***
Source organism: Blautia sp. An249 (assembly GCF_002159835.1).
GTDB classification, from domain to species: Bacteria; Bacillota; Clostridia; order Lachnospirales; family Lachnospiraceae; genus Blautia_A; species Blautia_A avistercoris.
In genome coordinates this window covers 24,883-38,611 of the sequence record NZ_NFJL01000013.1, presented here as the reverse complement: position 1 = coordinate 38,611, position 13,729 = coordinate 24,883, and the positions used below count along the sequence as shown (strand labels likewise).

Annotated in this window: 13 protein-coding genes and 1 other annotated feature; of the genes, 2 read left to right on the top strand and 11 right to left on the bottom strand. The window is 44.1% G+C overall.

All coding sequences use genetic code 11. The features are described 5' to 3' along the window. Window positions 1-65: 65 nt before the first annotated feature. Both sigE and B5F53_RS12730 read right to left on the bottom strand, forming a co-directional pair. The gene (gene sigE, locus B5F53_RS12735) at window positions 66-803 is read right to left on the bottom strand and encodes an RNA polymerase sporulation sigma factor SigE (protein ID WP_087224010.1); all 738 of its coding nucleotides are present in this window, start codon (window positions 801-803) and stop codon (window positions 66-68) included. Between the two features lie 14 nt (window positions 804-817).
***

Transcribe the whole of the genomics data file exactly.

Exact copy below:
Source organism: Blautia sp. An249 (assembly GCF_002159835.1).
GTDB classification, from domain to species: Bacteria; Bacillota; Clostridia; order Lachnospirales; family Lachnospiraceae; genus Blautia_A; species Blautia_A avistercoris.
In genome coordinates this window covers 24,883-38,611 of the sequence record NZ_NFJL01000013.1, presented here as the reverse complement: position 1 = coordinate 38,611, position 13,729 = coordinate 24,883, and the positions used below count along the sequence as shown (strand labels likewise).

Annotated in this window: 13 protein-coding genes and 1 other annotated feature; of the genes, 2 read left to right on the top strand and 11 right to left on the bottom strand. The window is 44.1% G+C overall.

All coding sequences use genetic code 11. The features are described 5' to 3' along the window. Window positions 1-65: 65 nt before the first annotated feature. Both sigE and B5F53_RS12730 read right to left on the bottom strand, forming a co-directional pair. The gene (gene sigE, locus B5F53_RS12735) at window positions 66-803 is read right to left on the bottom strand and encodes an RNA polymerase sporulation sigma factor SigE (protein ID WP_087224010.1); all 738 of its coding nucleotides are present in this window, start codon (window positions 801-803) and stop codon (window positions 66-68) included. Between the two features lie 14 nt (window positions 804-817).